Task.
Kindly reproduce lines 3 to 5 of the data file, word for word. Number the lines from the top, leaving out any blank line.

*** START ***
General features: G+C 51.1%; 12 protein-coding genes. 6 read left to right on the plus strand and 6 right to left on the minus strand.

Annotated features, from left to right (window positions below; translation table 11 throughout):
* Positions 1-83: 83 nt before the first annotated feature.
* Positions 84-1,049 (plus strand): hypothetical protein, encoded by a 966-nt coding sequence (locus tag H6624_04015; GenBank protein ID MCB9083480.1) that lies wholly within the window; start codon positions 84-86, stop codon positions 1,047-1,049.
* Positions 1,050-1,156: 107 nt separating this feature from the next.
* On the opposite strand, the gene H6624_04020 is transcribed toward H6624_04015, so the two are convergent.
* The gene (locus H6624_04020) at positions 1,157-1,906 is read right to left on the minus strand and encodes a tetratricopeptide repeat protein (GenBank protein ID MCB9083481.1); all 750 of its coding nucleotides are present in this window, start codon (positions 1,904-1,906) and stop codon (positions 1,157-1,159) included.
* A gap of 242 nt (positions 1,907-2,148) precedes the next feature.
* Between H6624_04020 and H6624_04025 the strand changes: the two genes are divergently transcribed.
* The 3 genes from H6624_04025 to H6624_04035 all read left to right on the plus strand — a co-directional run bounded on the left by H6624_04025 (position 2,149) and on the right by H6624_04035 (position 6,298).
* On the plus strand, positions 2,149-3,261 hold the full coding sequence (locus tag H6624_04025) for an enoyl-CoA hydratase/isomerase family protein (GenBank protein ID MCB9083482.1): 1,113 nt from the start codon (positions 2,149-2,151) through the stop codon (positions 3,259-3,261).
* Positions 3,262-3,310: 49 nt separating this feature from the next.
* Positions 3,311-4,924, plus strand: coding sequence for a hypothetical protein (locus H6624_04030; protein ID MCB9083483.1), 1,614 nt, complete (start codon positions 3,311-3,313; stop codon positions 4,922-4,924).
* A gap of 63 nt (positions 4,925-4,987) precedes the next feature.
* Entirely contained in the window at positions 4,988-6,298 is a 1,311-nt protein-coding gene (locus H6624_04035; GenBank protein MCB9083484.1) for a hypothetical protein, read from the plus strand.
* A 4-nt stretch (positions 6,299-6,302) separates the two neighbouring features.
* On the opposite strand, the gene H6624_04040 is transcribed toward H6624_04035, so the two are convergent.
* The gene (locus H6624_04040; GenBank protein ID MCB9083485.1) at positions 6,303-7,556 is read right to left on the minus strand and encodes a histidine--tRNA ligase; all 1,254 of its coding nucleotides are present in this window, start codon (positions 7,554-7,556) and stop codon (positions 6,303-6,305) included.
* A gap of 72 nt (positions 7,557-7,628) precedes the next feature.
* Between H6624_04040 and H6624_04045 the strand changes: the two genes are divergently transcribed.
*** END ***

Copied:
* Positions 1-83: 83 nt before the first annotated feature.
* Positions 84-1,049 (plus strand): hypothetical protein, encoded by a 966-nt coding sequence (locus tag H6624_04015; GenBank protein ID MCB9083480.1) that lies wholly within the window; start codon positions 84-86, stop codon positions 1,047-1,049.
* Positions 1,050-1,156: 107 nt separating this feature from the next.